Avon council candidates talk transit | VailDaily.com

Avon council candidates talk transit

AVON, Colorado – The town of Avon has had a bus system for years. And for years, officials have tried to find better ways to pay for the service besides tapping the town’s general fund.

That’s why this week’s question to the council candidates is: Avon has always wrestled with ways to fund its bus system. Voters last year rejected a proposal to raise sales taxes to provide a stable source of revenue for the system. Can the town afford to keep its current bus system running?

Buz Reynolds

Transit in the town of Avon has always been a lose/lose problem for the town’s general fund. Every year the Town Council and town staff try to come up with options to fund even part of our transit system.

If possible it would be great if Eagle County and ECO came to the table with some assistance with the routes between the town of Avon and the Beaver Creek ski area. This is transportation between two different jurisdictions in Eagle County that pay a sizable amount into Eagle County general funds and don’t get all the services that other jurisdictions get! It would be a way to help out funding just this part of our service so we can fix our efforts on our town core routes.

Jennie Fancher

The town cannot afford not to keep its bus system running. The bus system is essential for our guests, as well as the many workers who live in Avon’s core. I recognize that because some Avon voters don’t ride the bus themselves they may not realize the importance of such a service.

Avon’s bus system must continue and even be enhanced, solidifying our partnerships with Beaver Creek and ECO Transit to make it as affordable as possible for the town. Restoring the upper valley’s transportation triangle (bus service between Avon, Beaver Creek and Vail) should be a priority for our community.

John Minervini

Yes, the bus system is a necessary public service. Bus service helps our environment, by reducing car congestion and emissions. Buses are used for commuting to work, traveling to shop and getting to the ski mountain (where they also relieve parking pressure and make car travel easier for visitors).

With all that, Avon has a great history of living within its means, which I will support.

So here are the numbers:

• Avon annually spends a little over $800,000 for our bus system.

• That pays for about 500,000 passenger trips ($1.60 a trip).

• The accommodations tax paid by hotel and short term visitors raises just under $750,000.

While that tax is not dedicated to transit, it still falls short of paying for the free bus service we now offer. Avon voted not to raise sales taxes to provide revenue for the system. So, since Avon is good at getting grant money, we should seek a federal grant (like the Roaring Fork Transit got last year). Or perhaps it is time for bus riders to “chip in” and pay a nominal amount to partially offset our costs.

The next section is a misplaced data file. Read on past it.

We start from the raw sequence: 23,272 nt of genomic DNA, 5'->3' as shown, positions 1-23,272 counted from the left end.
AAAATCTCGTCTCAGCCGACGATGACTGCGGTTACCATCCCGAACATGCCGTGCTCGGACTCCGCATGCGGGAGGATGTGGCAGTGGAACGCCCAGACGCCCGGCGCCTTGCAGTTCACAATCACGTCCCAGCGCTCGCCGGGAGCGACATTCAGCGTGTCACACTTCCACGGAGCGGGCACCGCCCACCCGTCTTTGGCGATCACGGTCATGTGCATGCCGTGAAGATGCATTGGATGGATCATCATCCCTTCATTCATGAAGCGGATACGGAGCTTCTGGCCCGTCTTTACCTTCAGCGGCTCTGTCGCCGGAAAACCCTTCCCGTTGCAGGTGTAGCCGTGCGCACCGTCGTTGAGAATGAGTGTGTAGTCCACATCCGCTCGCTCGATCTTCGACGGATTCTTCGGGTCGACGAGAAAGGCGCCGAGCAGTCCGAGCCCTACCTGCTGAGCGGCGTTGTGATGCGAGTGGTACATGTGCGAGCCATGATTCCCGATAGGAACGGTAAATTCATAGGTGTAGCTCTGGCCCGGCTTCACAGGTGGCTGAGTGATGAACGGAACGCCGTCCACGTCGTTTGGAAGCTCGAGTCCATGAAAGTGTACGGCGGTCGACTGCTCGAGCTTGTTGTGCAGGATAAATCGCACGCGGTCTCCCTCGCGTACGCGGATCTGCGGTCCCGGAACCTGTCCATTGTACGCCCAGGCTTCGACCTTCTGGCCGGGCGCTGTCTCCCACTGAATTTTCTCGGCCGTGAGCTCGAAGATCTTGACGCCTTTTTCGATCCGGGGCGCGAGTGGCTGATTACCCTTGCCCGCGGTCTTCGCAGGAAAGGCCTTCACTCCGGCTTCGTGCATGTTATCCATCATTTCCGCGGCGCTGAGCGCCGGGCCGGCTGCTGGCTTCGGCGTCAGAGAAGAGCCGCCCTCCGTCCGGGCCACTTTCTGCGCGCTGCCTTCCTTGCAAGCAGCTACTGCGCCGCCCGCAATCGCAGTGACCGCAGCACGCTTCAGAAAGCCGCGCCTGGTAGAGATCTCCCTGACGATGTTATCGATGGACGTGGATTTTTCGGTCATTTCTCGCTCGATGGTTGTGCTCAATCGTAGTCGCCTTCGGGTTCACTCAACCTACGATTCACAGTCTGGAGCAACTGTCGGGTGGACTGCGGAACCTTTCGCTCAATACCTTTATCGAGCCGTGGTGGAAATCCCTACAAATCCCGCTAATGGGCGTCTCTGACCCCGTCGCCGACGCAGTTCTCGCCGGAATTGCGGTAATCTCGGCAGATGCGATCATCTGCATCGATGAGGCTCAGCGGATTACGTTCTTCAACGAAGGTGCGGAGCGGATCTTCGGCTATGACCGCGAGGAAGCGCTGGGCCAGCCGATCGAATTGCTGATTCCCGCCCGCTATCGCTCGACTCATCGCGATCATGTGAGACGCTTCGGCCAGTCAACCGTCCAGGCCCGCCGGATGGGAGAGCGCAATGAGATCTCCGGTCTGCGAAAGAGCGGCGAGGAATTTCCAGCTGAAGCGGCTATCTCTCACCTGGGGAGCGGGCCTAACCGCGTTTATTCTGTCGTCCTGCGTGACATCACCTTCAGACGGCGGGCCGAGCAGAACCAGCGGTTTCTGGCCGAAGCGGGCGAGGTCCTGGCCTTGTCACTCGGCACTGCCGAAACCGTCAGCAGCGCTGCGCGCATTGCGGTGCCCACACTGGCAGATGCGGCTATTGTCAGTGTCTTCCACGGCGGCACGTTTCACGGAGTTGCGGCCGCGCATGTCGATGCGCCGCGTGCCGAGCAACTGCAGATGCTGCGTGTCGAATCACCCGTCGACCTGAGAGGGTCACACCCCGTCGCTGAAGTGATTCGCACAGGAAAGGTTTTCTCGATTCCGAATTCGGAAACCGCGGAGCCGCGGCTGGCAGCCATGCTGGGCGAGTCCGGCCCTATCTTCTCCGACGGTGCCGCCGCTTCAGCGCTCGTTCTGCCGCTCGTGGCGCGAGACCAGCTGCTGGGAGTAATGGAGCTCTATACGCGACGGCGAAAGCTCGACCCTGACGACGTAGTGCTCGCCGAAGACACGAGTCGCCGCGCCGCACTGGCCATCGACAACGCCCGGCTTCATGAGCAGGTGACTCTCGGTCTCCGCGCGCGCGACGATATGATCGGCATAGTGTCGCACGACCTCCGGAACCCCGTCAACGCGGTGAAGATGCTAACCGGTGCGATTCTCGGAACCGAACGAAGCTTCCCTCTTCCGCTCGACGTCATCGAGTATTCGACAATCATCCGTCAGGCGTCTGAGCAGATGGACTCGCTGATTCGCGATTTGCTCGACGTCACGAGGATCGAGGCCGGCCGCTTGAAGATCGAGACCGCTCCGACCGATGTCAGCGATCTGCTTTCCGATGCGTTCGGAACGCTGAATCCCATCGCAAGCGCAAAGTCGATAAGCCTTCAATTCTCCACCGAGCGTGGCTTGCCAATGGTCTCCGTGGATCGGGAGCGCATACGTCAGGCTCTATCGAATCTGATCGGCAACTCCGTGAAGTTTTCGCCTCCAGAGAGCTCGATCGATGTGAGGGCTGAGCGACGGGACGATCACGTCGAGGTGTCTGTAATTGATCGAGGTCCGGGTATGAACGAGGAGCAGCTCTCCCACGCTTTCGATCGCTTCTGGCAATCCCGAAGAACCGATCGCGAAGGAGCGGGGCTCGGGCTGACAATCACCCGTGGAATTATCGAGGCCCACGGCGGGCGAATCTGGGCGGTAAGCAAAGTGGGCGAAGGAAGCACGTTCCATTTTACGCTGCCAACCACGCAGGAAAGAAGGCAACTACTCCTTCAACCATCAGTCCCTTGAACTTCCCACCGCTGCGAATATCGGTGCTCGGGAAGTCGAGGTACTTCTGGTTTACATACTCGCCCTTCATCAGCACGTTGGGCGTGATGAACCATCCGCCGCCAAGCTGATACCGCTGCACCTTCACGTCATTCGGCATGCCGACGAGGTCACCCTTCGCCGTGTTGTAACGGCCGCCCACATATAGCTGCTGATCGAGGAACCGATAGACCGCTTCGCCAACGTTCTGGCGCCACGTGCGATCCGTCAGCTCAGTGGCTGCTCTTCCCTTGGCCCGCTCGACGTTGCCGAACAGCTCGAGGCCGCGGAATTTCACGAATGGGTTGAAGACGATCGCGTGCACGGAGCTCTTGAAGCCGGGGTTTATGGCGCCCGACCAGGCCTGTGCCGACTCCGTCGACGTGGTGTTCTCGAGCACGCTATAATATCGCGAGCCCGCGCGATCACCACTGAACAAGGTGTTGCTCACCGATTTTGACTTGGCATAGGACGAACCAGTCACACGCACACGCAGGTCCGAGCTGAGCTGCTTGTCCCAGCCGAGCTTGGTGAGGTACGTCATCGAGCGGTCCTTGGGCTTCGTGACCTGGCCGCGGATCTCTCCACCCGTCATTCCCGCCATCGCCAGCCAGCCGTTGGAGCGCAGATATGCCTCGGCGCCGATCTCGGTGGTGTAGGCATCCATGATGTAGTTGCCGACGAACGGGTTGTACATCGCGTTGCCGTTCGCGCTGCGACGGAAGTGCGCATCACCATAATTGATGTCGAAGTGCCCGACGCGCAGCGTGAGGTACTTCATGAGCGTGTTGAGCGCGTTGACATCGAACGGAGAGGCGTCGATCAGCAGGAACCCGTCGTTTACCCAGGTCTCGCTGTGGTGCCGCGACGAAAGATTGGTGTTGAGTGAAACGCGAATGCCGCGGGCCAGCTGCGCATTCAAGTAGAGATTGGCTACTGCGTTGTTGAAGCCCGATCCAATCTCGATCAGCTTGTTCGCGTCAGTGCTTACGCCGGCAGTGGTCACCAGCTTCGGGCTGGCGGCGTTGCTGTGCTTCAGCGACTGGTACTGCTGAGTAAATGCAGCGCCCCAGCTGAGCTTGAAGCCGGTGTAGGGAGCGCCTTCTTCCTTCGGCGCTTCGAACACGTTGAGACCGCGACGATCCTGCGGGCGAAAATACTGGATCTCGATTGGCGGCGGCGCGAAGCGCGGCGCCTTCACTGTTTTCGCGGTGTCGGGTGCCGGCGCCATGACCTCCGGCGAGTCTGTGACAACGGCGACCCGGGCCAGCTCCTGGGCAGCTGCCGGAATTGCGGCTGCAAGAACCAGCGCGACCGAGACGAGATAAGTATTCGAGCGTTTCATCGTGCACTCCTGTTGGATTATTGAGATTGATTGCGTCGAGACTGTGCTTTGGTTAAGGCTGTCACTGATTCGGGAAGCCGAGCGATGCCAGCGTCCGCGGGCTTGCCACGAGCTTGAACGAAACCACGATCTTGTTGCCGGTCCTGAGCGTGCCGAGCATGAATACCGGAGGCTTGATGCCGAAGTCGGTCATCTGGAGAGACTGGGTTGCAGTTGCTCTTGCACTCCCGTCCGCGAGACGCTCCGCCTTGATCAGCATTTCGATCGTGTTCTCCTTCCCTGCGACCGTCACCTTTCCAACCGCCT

As your Town Council member, I will bring my corporate experience and financial discipline to all such matters.

Matt Gennett

Obviously, this is a tough issue for Avon. On one side of the equation, people need public transportation within the town for work or daily errands; and on the other hand we have guests who demand convenient access to skiing in Beaver Creek, with other user types in between. The problem may be that there is simply not enough ridership in these limited categories to adequately sustain an in-town system.

Resort towns like Vail, Aspen and Breckenridge have significant local and guest populations to support their bus systems, which Avon presently lacks due to our physical isolation from Beaver Creek. Other resort towns also have significant revenue streams to the fund their systems that are currently lacking in Avon. There are already at least three bus systems operating in Avon today: ECO Transit (mostly commuter traffic); Beaver Creek Transit (resort guest, local skier and commuter traffic); and the Avon system (which includes the hotel/lodge shuttles).

We have excellent opportunities to partner with these other providers to serve the needs of the community while utilizing less taxpayer revenue. It is time to take a fresh approach and determine what can be done in the short term to serve our critical transit needs while building a sustainable, long-term plan based on our forecasted transportation demand.

Jake Wolf

A bus system, to a town like Avon, is crucial for many reasons. It would be in Avon’s best interest to keep the bus system running. I feel there should have been another bond initiative this year, which strictly dealt with the cost of running the bus system and did not include the entire transportation plan.

The council should examine getting an increase of revenue from other sources including a possible resort tax and possibly more support from Vail Resorts. Many locals and mountain enthusiasts benefit from Avon’s town transportation. Not having a bus system would inhibit our lower-economic residents and middle-class tourists from accessing Beaver Creek and our local businesses.

I would actually like to see bus service expanded to Buffalo Ridge. It seems logical that we should have public transportation available for subsidized housing. The bus system is beneficial to our community. The cost of not having a bus system would be devastating to our community. Can Avon afford it? We can’t afford not to have a bus system.

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